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J Natl Cancer Inst. 1989 Nov 15;81(22):1726-31.

Anal cancer incidence: genital warts, anal fissure or fistula, hemorrhoids, and smoking.

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Northern California Cancer, Center Program in Epidemiology, Belmont, CA 94002.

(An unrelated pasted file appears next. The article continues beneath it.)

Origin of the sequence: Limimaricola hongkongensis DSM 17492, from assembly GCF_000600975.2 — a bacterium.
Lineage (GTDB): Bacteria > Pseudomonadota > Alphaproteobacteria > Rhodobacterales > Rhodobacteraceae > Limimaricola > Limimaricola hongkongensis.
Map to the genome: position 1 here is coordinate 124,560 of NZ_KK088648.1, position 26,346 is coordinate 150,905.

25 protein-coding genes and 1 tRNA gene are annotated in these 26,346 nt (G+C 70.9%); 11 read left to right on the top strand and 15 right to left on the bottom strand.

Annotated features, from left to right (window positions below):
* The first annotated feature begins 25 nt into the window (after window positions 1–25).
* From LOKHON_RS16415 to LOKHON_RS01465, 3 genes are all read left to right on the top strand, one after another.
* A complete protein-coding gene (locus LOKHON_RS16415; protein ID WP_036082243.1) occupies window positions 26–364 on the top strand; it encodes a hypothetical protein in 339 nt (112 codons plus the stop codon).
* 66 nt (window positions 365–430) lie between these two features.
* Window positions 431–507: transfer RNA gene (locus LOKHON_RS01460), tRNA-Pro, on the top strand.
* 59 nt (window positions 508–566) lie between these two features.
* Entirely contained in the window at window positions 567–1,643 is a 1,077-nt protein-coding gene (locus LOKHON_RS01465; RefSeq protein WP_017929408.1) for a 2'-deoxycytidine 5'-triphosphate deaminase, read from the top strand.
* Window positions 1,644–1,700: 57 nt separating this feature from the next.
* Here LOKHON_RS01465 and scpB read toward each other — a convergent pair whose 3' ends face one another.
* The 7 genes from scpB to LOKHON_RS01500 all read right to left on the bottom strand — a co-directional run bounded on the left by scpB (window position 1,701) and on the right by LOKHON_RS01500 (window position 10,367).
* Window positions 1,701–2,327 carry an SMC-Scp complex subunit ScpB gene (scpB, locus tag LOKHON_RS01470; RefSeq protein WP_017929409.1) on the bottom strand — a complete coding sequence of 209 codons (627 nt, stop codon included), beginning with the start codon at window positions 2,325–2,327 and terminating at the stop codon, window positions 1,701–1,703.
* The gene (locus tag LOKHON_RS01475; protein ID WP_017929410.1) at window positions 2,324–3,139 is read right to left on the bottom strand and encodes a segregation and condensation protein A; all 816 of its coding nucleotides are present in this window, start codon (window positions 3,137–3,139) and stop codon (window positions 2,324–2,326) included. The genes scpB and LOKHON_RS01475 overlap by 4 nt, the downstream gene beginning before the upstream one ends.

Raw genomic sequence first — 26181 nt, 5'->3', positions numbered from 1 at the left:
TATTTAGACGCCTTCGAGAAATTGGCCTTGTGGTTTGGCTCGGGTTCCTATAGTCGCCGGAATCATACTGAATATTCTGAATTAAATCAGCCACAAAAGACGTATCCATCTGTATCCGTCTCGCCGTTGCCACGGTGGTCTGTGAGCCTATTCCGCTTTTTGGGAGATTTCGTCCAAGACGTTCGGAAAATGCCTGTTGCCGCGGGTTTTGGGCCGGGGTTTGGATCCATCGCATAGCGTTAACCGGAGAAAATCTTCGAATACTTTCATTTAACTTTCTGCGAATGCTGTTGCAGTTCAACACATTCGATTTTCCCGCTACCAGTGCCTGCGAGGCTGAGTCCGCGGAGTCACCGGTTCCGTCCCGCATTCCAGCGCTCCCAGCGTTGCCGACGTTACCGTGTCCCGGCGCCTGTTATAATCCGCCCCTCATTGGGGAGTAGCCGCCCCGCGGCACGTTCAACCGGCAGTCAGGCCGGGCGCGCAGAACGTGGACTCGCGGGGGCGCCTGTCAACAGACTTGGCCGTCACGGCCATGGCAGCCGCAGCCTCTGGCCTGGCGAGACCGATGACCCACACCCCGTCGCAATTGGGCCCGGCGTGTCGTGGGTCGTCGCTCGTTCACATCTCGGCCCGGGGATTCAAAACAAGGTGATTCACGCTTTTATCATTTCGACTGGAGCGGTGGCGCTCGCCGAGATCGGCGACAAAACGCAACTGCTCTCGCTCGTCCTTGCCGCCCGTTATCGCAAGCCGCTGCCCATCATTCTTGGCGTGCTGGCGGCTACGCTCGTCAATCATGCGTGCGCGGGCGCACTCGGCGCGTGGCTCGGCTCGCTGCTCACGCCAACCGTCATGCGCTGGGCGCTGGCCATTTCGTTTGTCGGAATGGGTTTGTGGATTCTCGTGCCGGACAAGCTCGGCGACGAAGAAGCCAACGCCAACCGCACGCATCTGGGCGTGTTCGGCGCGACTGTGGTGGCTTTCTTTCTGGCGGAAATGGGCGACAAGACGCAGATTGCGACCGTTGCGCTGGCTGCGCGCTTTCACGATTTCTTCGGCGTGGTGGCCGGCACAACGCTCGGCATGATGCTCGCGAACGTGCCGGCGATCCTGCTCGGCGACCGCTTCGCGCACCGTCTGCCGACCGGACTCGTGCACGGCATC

We conducted a study of 126 patients with anal and rectal squamous cell carcinoma and 372 randomly selected control subjects in the San Francisco Bay Area (CA) to test the hypothesis that these tumors are related to a history of anal intercourse, the presence of sexually transmitted diseases and other conditions of the anal area, treatment of these diseases or conditions, and history of use of cigarettes or other substances. The relative risk (RR) of cancer was elevated for men with a history of homosexual activity (RR = 12.4, P less than .001). However, after adjustment for other risk factors, this risk was reduced to 2.7 (P = .28). Risk was elevated for homosexual male patients who reported a history of genital warts (RR = 12.6, P = .03), anal fissure or fistula (RR = 9.1, P = .05), and cigarette smoking (RR = 1.9 for 20 pack-yr, P less than .001; RR = 5.2 for 50 pack-yr, P less than .001). (Pack-year is a unit of cigarette use equal to 365 packs.) There was also elevated risk for heterosexual male and female patients who reported a history of genital warts (RR = 4.4, P = .003), anal fissure or fistula (RR = 2.4, P = .03), and more than 12 episodes of hemorrhoids (RR = 2.6, P less than .001). These findings suggest that anal cancer risk is etiologically related to human papillomaviruses that cause genital warts. In addition, constant irritation, chronic inflammatory changes, and repeated epithelial regeneration that accompany noninfectious conditions may be related to risk of anal cancer. The higher risk among homosexual men is related to the higher prevalence of anal cancer risk factors for this group.

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